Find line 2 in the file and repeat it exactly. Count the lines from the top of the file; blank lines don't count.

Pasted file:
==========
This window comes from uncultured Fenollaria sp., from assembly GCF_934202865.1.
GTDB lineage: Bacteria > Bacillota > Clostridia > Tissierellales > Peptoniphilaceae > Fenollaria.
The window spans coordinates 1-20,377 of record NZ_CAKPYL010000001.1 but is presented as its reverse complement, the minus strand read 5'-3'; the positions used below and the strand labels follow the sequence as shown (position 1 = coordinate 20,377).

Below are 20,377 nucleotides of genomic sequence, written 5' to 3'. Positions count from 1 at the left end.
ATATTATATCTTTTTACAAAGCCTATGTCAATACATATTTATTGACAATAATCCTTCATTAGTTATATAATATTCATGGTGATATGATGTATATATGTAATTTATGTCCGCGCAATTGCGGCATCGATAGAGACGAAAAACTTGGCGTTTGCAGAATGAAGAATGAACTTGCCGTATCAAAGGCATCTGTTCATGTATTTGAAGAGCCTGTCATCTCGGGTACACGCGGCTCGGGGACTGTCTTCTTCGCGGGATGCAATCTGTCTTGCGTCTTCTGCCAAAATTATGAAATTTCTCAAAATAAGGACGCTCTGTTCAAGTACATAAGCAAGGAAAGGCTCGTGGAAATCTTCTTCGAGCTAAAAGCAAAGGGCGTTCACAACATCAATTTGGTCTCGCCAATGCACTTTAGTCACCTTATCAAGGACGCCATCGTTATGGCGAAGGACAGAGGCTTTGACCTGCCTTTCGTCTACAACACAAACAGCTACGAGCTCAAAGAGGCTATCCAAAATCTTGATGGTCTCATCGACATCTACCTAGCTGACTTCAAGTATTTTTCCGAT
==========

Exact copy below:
GTDB lineage: Bacteria > Bacillota > Clostridia > Tissierellales > Peptoniphilaceae > Fenollaria.